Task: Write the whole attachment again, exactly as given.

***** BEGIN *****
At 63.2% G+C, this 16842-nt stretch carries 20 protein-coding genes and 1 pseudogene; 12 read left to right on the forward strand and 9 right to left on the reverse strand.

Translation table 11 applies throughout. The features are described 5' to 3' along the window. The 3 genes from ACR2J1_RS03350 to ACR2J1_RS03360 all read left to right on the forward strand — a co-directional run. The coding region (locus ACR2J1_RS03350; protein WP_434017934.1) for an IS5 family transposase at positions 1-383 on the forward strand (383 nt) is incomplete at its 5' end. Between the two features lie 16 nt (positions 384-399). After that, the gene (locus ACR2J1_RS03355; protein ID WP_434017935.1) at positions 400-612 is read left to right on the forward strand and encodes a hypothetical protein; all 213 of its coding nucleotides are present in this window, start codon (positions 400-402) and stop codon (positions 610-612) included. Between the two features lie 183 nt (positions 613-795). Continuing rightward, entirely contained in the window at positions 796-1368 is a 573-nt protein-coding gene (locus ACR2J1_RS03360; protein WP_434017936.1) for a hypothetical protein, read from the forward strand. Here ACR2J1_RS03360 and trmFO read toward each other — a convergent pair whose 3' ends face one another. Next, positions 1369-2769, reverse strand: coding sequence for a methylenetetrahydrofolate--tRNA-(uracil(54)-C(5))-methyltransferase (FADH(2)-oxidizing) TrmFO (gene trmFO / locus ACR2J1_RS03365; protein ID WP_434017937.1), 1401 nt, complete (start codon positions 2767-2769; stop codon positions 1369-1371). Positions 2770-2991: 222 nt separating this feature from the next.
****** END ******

At 63.2% G+C, this 16842-nt stretch carries 20 protein-coding genes and 1 pseudogene; 12 read left to right on the forward strand and 9 right to left on the reverse strand.

Translation table 11 applies throughout. The features are described 5' to 3' along the window. The 3 genes from ACR2J1_RS03350 to ACR2J1_RS03360 all read left to right on the forward strand — a co-directional run. The coding region (locus ACR2J1_RS03350; protein WP_434017934.1) for an IS5 family transposase at positions 1-383 on the forward strand (383 nt) is incomplete at its 5' end. Between the two features lie 16 nt (positions 384-399). After that, the gene (locus ACR2J1_RS03355; protein ID WP_434017935.1) at positions 400-612 is read left to right on the forward strand and encodes a hypothetical protein; all 213 of its coding nucleotides are present in this window, start codon (positions 400-402) and stop codon (positions 610-612) included. Between the two features lie 183 nt (positions 613-795). Continuing rightward, entirely contained in the window at positions 796-1368 is a 573-nt protein-coding gene (locus ACR2J1_RS03360; protein WP_434017936.1) for a hypothetical protein, read from the forward strand. Here ACR2J1_RS03360 and trmFO read toward each other — a convergent pair whose 3' ends face one another. Next, positions 1369-2769, reverse strand: coding sequence for a methylenetetrahydrofolate--tRNA-(uracil(54)-C(5))-methyltransferase (FADH(2)-oxidizing) TrmFO (gene trmFO / locus ACR2J1_RS03365; protein ID WP_434017937.1), 1401 nt, complete (start codon positions 2767-2769; stop codon positions 1369-1371). Positions 2770-2991: 222 nt separating this feature from the next.